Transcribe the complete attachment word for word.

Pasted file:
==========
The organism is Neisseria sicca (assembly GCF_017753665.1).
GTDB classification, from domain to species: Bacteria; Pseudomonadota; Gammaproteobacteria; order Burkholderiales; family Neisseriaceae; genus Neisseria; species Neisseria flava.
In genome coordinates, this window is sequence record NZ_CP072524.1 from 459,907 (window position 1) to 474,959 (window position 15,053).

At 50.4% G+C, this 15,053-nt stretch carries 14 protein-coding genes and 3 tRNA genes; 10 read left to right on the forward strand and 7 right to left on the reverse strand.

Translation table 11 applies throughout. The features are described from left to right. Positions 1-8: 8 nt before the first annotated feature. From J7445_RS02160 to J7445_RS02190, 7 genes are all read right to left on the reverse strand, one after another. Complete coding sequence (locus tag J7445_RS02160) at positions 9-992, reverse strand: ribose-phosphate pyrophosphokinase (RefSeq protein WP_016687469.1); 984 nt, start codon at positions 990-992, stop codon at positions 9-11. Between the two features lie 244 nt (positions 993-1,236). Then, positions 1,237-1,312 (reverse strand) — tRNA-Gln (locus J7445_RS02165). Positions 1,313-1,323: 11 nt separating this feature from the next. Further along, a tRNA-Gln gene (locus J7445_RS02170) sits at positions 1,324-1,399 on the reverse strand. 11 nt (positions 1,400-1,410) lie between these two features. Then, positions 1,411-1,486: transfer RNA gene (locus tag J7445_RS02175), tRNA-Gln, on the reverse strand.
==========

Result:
The organism is Neisseria sicca (assembly GCF_017753665.1).
GTDB classification, from domain to species: Bacteria; Pseudomonadota; Gammaproteobacteria; order Burkholderiales; family Neisseriaceae; genus Neisseria; species Neisseria flava.
In genome coordinates, this window is sequence record NZ_CP072524.1 from 459,907 (window position 1) to 474,959 (window position 15,053).

At 50.4% G+C, this 15,053-nt stretch carries 14 protein-coding genes and 3 tRNA genes; 10 read left to right on the forward strand and 7 right to left on the reverse strand.

Translation table 11 applies throughout. The features are described from left to right. Positions 1-8: 8 nt before the first annotated feature. From J7445_RS02160 to J7445_RS02190, 7 genes are all read right to left on the reverse strand, one after another. Complete coding sequence (locus tag J7445_RS02160) at positions 9-992, reverse strand: ribose-phosphate pyrophosphokinase (RefSeq protein WP_016687469.1); 984 nt, start codon at positions 990-992, stop codon at positions 9-11. Between the two features lie 244 nt (positions 993-1,236). Then, positions 1,237-1,312 (reverse strand) — tRNA-Gln (locus J7445_RS02165). Positions 1,313-1,323: 11 nt separating this feature from the next. Further along, a tRNA-Gln gene (locus J7445_RS02170) sits at positions 1,324-1,399 on the reverse strand. 11 nt (positions 1,400-1,410) lie between these two features. Then, positions 1,411-1,486: transfer RNA gene (locus tag J7445_RS02175), tRNA-Gln, on the reverse strand.